The activities of an NGO are usually limited to information, counselling, research or the administration of aid projects. The limited range of activities and the sometimes undemocratic structure of these organisations means that a few people have a great deal of influence. In most cases, it is the employed staff or the funders who decide. It is not the democratic reciprocity between affected people that matters, but the market, and the power to change society is limited. This is also realised by most NGOs who limit their role to providing services to the people they see as the real actors in society.

In many cases, democratic member organisations may be dominated by a middle class looking after their own limited interests, while some undemocratic NGOs may be run by idealists with a commitment to the poorest. Globally, however, NGOs are dominated by resourceful, professionally run organisations that crowd out those trying to organise majority participation in politics. These NGOs are often dependent on marketising their message to maximise revenue -- or dependent on government and business.


Popular movements, voluntary organisations and NGOs all have a role to play. The problem arises when their roles are confused. People's movements are the actors, by virtue of their democratic legitimacy. Voluntary organisations and NGOs can play an advisory and support role.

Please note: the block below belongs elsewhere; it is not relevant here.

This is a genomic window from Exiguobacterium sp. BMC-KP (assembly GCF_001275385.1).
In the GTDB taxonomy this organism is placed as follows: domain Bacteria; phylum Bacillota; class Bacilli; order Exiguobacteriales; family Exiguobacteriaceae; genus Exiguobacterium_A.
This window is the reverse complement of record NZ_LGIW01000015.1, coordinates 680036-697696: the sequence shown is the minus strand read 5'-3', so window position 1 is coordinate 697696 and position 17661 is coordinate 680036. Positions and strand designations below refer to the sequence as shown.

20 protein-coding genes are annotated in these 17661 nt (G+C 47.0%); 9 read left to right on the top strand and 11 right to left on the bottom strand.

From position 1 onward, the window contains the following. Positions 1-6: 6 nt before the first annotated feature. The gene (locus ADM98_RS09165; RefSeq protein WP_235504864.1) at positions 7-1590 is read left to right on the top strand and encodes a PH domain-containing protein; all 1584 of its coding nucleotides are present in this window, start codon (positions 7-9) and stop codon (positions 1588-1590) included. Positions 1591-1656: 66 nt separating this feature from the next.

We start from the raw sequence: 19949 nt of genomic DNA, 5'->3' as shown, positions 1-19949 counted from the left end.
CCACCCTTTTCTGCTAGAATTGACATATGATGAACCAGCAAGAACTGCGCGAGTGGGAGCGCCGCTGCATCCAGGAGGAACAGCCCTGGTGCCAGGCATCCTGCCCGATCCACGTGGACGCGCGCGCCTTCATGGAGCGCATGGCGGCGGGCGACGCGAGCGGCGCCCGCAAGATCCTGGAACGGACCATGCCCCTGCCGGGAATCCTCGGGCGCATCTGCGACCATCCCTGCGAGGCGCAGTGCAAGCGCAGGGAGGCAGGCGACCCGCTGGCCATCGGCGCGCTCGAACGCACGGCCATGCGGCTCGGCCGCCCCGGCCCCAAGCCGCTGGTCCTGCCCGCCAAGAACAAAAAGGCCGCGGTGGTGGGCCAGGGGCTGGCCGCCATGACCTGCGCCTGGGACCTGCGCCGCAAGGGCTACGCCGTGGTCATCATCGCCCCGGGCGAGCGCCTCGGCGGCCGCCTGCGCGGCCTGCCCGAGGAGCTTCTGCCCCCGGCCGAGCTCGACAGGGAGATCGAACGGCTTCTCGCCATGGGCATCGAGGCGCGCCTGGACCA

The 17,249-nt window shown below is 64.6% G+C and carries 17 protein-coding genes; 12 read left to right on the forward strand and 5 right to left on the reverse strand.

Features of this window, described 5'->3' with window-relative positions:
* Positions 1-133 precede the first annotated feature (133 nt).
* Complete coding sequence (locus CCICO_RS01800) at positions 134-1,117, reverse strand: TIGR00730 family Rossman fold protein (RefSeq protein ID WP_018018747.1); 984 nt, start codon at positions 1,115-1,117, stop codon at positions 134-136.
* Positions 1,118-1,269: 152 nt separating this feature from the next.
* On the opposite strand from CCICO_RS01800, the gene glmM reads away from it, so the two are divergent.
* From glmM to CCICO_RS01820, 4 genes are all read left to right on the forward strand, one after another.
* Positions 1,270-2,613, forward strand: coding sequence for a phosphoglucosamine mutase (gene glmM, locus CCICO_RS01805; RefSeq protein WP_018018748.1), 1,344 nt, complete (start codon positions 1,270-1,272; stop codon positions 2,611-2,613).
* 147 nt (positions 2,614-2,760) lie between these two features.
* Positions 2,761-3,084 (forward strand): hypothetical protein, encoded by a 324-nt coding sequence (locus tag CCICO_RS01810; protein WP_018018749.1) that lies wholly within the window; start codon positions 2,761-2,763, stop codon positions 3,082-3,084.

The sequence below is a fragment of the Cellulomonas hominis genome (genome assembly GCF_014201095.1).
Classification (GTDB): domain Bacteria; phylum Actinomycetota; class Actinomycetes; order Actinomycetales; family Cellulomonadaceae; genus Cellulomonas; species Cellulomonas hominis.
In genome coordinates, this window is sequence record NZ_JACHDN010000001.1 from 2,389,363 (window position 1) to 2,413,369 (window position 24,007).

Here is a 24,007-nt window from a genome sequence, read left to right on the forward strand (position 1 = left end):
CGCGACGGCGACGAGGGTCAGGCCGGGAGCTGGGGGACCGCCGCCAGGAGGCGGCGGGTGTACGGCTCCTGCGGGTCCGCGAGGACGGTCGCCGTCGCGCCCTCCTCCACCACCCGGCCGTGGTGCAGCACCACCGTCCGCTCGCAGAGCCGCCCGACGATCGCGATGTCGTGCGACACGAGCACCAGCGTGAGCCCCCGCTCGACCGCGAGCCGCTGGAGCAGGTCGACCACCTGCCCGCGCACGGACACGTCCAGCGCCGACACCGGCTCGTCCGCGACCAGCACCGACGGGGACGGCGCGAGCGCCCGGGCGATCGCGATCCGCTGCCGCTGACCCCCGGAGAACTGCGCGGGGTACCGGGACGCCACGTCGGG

Popular movements do not always see this (voluntary organisations and NGOs tend to be more clear about their own role). Often, people's movement organisations attribute much more power to NGOs and voluntary organisations than they have; it is their professional agility that they see and pay excessive attention to.

The state

The purpose of most states was originally to exploit populations in the interests of aristocratic coteries. However, the constant competition between states in the form of war gradually made them more dependent on co-operation with their populations and with their businessmen. This took the form of concessions - the people were satisfied with the right to vote and social policy, the businessmen with the primary goal of state policy being economic growth.